• Register
  • Help
Page 1 of 2 12 LastLast
Results 1 to 10 of 14

Topic: GPO4 reviewed in Sound-on-Sound Magazine

Share/Bookmark
  1. #1

    GPO4 reviewed in Sound-on-Sound Magazine

    The June 2010 edition of Sound-on-Sound Magazine has a review of GPO4. They reviewed one or two versions of GPO before. I hadn't seen it mentioned in these pages, so I thought I'd share the summary with you:

    PROS

    • Comprehensive instrumentation
    • Simple to use
    • CPU-friendly, instruments load very quickly
    • Inexpensive

    CONS

    • The lack of multiple dynamics reduces overal timbral subtlety, but at this price, who's complaining?

    In these cash-strapped times, an instrument that can create decent-sounding orchestral arrangements for less than £100 is a godsend. GPO4 doesn't have the range of articulations, multiple dynamic layers, built-in concert-hall sound or global stereo sampling of larger sound libraries, but its complete instrumentation, flexible "virtual ensemble" sizes and easy-on-the-ear reverb enable it to tackle full scores with aplomb. Cheap, cheerful, and highly effective.
    Theo

  2. #2

    Re: GPO4 reviewed in Sound-on-Sound Magazine

    A very practical and honest review. It's one of the reasons I like the crew at Sound on Sound. I find them to be that way most of the time.

    -Kevin
    We are the music makers, we are the dreamers of dreams …
    24" 2.4 Ghz iMac, OSX 10.4.10, MOTU 828 MKII, 2 Glyph 250 Gig external drives, Logic 9, Finale 2008 GPO, JABB, Strad, Gro, Reason 4, EWQL Storm Drum, Adrenaline, Symphonic Choirs, SO Gold,All Arturia Synths, Many NI Synths, Spectrasonics Synths, KH Strings, VEPro on a Windows 7 4x 2.8 Ghz 12 gig of RAM

  3. #3

    Re: GPO4 reviewed in Sound-on-Sound Magazine

    Good one, Theo!

    I would quibble with "...The lack of multiple dynamics..." because it's a bit vague. The writer is referring to libraries that have multiple velocity layers, but the most clever part of GPO's programming is the way filters do a good job of giving timbral variety depending on velocity, and also how the attack envelope is softened with lower velocities. That coupled with CC1 gives GPO more "multiple dynamics" in practice, if not a literal sense.

    Of course, those tools have to be used to bring out the best - If someone uses a limited velocity range and neglects CC1 - then the results are going to be more simple and bland.

    Randy

  4. #4

    Re: GPO4 reviewed in Sound-on-Sound Magazine

    I agree with this review. Garritan may not be as realistic as some of the bigger (and more expensive) libraries out there, but considering that it only cost a fraction of the price it sounds amazingly good. It's nice to have a great product that's with in the price range for those who can't slap down 1.4K on JUST a string library... (not that I don't still want it )

    It's kind of like buying a Honda vs buying a Lamborghini. Ya, the honda may not look as cool, or have all the features of the Lamborghini, but it works, get's the job done, and is WAY more affordable.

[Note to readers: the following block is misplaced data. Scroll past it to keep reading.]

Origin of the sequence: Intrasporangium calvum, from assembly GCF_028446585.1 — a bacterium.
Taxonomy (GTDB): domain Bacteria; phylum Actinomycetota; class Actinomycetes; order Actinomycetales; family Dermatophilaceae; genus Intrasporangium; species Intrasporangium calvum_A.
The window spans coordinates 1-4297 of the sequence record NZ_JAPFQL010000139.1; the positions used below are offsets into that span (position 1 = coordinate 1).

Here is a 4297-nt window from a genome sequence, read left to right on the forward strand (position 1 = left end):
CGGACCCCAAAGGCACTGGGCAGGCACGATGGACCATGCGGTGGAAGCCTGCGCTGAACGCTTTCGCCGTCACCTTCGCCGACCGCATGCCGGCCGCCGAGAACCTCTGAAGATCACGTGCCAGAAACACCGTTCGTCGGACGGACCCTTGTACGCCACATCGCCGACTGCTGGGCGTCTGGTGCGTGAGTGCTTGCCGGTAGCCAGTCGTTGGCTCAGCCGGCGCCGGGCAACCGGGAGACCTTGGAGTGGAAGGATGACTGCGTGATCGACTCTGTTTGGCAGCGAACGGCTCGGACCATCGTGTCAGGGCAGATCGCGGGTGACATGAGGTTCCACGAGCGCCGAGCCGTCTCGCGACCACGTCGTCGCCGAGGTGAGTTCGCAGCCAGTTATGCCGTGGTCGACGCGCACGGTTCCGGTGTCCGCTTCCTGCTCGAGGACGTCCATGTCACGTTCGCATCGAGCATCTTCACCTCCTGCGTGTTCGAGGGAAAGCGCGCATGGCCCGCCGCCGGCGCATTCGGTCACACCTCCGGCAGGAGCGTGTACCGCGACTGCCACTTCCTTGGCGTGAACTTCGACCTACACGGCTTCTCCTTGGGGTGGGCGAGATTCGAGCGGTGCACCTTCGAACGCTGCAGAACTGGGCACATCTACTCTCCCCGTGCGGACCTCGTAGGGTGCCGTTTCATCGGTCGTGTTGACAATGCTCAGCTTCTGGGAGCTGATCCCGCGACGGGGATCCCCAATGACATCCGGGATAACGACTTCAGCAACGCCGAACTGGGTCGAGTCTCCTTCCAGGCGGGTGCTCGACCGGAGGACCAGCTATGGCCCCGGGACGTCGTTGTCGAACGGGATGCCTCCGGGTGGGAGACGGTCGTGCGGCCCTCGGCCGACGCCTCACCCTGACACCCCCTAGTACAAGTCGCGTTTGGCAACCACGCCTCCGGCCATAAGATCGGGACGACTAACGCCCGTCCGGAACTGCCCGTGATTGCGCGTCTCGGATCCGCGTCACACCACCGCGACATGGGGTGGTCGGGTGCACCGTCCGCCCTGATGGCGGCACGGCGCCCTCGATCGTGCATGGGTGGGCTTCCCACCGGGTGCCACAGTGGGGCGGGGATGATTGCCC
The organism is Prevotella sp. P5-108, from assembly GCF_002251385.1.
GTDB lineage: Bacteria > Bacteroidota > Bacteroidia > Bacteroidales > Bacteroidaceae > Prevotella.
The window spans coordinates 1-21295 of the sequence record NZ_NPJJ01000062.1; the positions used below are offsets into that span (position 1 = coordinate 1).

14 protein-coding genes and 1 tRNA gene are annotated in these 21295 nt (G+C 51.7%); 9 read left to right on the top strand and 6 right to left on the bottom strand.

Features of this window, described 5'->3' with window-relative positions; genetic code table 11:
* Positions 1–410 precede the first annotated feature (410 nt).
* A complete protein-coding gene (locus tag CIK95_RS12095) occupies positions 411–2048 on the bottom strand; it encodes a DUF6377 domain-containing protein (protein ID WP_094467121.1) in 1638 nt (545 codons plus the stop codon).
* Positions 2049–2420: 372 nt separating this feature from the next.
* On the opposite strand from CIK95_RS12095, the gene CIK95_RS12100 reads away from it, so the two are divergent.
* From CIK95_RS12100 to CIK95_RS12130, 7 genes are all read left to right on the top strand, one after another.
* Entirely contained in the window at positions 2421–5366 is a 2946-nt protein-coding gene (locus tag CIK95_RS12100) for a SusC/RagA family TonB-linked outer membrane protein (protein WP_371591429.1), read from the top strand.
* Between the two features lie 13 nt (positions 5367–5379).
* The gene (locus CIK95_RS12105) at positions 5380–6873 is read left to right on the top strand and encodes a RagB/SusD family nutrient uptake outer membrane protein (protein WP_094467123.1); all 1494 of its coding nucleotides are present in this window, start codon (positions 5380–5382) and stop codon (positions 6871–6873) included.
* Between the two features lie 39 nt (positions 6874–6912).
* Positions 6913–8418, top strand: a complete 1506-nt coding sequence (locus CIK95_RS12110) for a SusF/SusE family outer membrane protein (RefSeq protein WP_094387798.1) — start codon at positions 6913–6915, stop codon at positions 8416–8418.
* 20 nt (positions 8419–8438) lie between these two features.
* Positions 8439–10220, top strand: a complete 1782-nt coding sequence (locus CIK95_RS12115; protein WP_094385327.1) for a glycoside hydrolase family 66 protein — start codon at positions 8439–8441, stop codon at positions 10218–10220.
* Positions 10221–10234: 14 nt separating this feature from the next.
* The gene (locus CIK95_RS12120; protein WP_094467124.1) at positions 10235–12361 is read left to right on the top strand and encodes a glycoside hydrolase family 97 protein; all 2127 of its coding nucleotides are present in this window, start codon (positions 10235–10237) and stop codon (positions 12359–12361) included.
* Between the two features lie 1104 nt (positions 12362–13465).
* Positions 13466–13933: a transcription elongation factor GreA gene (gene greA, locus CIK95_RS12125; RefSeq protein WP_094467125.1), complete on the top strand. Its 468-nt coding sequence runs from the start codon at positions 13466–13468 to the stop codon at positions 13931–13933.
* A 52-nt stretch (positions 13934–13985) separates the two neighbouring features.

5. #5

    Re: GPO4 reviewed in Sound-on-Sound Magazine

    Just to build off of what Michael is saying, (And I don't know why I'm posting this hear because it is preaching to the choir. Perhaps someone new to Garritan products will see it and it will be helpful.) comparing GPO to the likes of EWQL is comparing apples to oranges.

    I get tired of other sites that beat on GPO for its `lack of features' and `lack of realism' and go on to praise the likes of HS, LASS, VE, etc. GPO was built to cater to the student of music who would like to be able to create some reasonable sample based pieces for various purposes that do not include high realism productions / reproductions. Gary has never positioned GPO to be in that category of product and never will. In my opinion he has over delivered for the market he has targeted with GPO.

    Hence, to expand directly on what Michael posted, purchasing GPO is like purchasing a Toyota Corrolla or other quality general transportation vehicle. The likes of HS, etc. are the equivalent of race cars built for racing. They do their job well, GPO does its job well. GPO would not be a good candidate for the Daytona 500 and an Indy Car would not be a good candidate to go grocery shopping with or to take the family to the movies with.

    Why people can't get that through their heads is beyond me. Maybe this post will help clarify for those new to GPO...

    -Kevin
    We are the music makers, we are the dreamers of dreams …
    24" 2.4 Ghz iMac, OSX 10.4.10, MOTU 828 MKII, 2 Glyph 250 Gig external drives, Logic 9, Finale 2008 GPO, JABB, Strad, Gro, Reason 4, EWQL Storm Drum, Adrenaline, Symphonic Choirs, SO Gold,All Arturia Synths, Many NI Synths, Spectrasonics Synths, KH Strings, VEPro on a Windows 7 4x 2.8 Ghz 12 gig of RAM

  6. #6

    Re: GPO4 reviewed in Sound-on-Sound Magazine

    Excellent, Kevin and Michael.

    I think there's another factor when it comes to people arriving at an opinion of GPO or any musical library software - Folks tend to spend very little time actually exploring the possibilities. They'll open up a soft synth, plink some notes on their keyboard and listen to the sounds right out-of-the box, and base most and maybe all of their reaction/opinion on that.

    It's not a fair way to test any virtual instrument. People want to hear something that will be instantly Great "running a MIDI file through it" (a phrase I particularly abhor.) Owners of GPO and of any library that can be named, know that the particular controls and interface have to be thoroughly explored before the capabilities of the program can actually be determined.

    Some GPO users never really get beyond the instant-gratification stage, doing nothing with the long list of controllers which are the "secret" ingredient to making the instruments come to life. They'll maybe learn that CC1 controls volume, so they'll "insert a value" at the beginning of a track (a phrase we've all seen many times on the Garritan Forums) and think that's all there is to the task of controlling the volume. They'll insert notes on a quantized grid and wonder why the results aren't organic.